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5 of the Most Common Misconceptions About Islam: A Guide To Better Understanding a Foreign Religion

With the growing number of people around the world who support one anti-immigration policy or another citing fear of so-called “Islamic” terrorism and national security as main reasons for their choices, and with the growing threat of terrorism from groups that use Islam as a cover, I believe there is also a parallel growing need for clearance of misconceptions about Islam, because if it wasn’t enough that Muslims are the most affected group by so-called “Islamic” terrorism, they certainly don’t need people blaming them for it.

So, I’ve compiled this short list of common misconceptions that most people who have not come into contact with Islam save through the media might have, for the purpose of clearing the air, and to give Muslims the portrayal that they deserve.

Misconception #1: In relation to the theme of terrorism, a word that is thrown around quite a lot is “Jihad” or in description of terrorists that use Islam as a cover, “Jihadists”. The misconception is that it means “Holy War”.

Holy and War are both English words with Latin origins, and they exist as separate words in the Arabic language, “Al-Harb” (War) and “Al Moqadasa” (Holy).

The Arabic word “Jihad” has nothing in its essence that relates to war or violence. The word simply means “to struggle”. In the religious sense, the word means “To struggle in the way of Allah”. This includes fasting, patience, warfare and all other hardships that one must endure for the sake of God.

Respecting the law of the land is Jihad. Lowering your gaze is Jihad. Restraining your anger is Jihad. Not replying to a hateful or discriminatory comments is Jihad. Catching that dawn prayer before the sun rises is Jihad. Even striving to gain knowledge by studying, doing your homework and research in order to benefit others is Jihad.

Militant groups that misinterpret Islam think attacking and killing people who disagree with them is part of that struggle, but the vast overwhelming majority of Muslims don’t.

According to the Huffington Post, “there have been 140,000 terror attacks committed worldwide since 1970. Even if Muslims carried out all of these attacks (which is an absurd assumption given the fact that non-Muslims make up the majority of terrorists in the U.S and Europe), those terrorists would represent less than 0.00009 percent of all Muslims.” This leads us right to…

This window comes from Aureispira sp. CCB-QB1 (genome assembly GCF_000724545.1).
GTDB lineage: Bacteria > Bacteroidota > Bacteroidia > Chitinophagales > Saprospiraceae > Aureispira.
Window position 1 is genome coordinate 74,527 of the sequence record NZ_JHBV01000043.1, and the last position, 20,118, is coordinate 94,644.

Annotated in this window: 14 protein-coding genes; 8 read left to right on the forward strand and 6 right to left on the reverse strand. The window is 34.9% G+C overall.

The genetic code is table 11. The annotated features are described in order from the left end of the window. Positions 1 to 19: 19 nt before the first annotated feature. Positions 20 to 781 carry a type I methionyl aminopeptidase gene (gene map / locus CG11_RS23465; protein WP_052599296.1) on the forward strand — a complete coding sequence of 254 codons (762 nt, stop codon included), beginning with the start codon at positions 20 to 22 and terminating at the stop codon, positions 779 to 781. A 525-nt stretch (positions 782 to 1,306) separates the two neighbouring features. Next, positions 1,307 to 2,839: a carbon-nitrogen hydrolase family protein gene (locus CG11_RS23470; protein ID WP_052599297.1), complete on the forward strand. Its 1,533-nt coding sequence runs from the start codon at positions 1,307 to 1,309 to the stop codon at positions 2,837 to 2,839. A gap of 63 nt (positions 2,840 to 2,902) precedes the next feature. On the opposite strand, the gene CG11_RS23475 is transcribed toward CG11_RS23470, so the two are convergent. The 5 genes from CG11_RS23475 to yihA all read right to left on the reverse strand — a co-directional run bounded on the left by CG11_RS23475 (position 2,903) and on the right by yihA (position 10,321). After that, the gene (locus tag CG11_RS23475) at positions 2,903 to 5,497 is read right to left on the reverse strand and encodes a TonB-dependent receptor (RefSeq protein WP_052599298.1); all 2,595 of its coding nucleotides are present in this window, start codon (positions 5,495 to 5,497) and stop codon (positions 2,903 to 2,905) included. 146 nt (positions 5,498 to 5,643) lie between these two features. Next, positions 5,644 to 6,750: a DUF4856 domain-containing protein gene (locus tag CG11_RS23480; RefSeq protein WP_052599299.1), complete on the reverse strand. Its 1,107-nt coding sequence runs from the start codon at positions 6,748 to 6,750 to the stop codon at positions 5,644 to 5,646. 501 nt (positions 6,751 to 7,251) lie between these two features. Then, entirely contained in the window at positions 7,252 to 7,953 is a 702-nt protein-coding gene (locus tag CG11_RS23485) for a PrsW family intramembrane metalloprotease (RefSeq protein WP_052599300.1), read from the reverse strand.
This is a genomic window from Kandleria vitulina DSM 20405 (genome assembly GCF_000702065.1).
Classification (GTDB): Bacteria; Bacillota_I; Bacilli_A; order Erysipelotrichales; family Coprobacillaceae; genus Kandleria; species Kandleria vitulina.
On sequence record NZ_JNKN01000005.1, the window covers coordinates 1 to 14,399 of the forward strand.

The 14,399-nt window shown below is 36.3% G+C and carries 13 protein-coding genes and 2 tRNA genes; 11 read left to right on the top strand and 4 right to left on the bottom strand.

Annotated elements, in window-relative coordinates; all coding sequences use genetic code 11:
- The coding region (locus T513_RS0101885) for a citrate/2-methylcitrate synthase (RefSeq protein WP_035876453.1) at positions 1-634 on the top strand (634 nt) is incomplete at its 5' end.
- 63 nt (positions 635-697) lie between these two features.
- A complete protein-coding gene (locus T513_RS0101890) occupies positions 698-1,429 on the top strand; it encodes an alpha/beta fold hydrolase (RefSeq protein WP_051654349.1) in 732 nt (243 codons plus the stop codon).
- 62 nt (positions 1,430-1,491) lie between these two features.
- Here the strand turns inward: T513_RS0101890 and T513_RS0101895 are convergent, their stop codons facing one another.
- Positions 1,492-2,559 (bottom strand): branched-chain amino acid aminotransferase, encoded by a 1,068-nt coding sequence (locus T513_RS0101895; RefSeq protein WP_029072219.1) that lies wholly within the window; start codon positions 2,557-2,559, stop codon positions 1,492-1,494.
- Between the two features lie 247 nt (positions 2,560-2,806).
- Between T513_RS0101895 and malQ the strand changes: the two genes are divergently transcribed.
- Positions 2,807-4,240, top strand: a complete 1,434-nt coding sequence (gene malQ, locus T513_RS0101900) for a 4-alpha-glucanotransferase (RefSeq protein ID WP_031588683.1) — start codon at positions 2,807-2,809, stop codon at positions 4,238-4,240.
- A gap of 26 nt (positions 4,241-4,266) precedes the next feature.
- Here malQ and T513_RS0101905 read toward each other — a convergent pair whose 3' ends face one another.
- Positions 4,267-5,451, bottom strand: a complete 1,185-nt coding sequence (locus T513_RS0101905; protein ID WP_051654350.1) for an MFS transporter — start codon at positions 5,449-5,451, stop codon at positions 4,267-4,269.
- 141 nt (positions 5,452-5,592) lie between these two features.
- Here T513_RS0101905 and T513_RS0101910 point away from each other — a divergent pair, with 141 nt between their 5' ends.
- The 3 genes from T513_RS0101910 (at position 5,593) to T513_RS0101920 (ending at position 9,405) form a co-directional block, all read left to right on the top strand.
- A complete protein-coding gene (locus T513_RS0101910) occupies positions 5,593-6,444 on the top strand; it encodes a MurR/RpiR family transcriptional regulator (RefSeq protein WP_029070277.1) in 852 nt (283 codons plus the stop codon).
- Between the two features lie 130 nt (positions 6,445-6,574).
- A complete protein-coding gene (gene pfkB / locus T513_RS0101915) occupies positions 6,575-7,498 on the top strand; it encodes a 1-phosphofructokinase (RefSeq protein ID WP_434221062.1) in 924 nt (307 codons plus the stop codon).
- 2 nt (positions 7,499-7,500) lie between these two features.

Misconception #2: That all Muslims are terrorists/violent or Islam preaches violence.

Thankfully, this one, despite being one of the biggest wrong impressions people had about Islam, is now in decline thanks to more honest portrayals in some media outlets. The statistical example given at the end of the first misconception stands as proof that Muslims are not (by far) all terrorists.

Terrorism goes against every principle of Islam, just like all other religions, and if a Muslim decides to commit an unjustified act of violence such as terrorism, he/she is most certainly not following Islam in doing it. Do not blame the fact that the person is a Muslim for it because it has nothing to do with that.

Violence is very rarely justified in Islam and it is always against an oppression, wrongdoing, threat or in retaliation, and never against innocent civilians or non militants of any type. There is no exception to this rule in the Quran or the teachings of Prophet Muhammad (Peace Be Upon Him).

Islam Prohibits Muslims from attacking or killing any innocent person. Verse 5:32 of the Holy Quran explains how whoever kills a single soul, it is as if he has killed all of mankind in the sight of Allah, and the compilation of teachings of Prophet Muhammad (Peace Be Upon Him), The Hadith, have many examples and mentions of the same concept.

An interesting postulation is to assume that Islam does preach violence and that Muslims were all terrorist or so inclined:

There are currently more than 1.6 Billion Muslims in the world today. If Islam truly promoted terrorism, you’d all be dead by now.

Here’s some more interesting food for thought:

Islam and the Holy Quran have been around for more than 1400 years now, but “Islamic” terrorism has only come up in the last 50 – 60 years or less. Can we really believe that Muslims have been misinterpreting the Quran for over a thousand years and only realized it preaches violence half a century ago? Or are there other concealed political and socioeconomic factors at play?

Misconception #3: Islam was forced upon people, or spread by the sword.

Although there are recorded instances of people being forced to convert to Islam, the practice is prohibited by Islam and said instances should not be attributed to Islam as a whole or Islamic legislature or doctrine but blamed solely on the individuals who were responsible for them.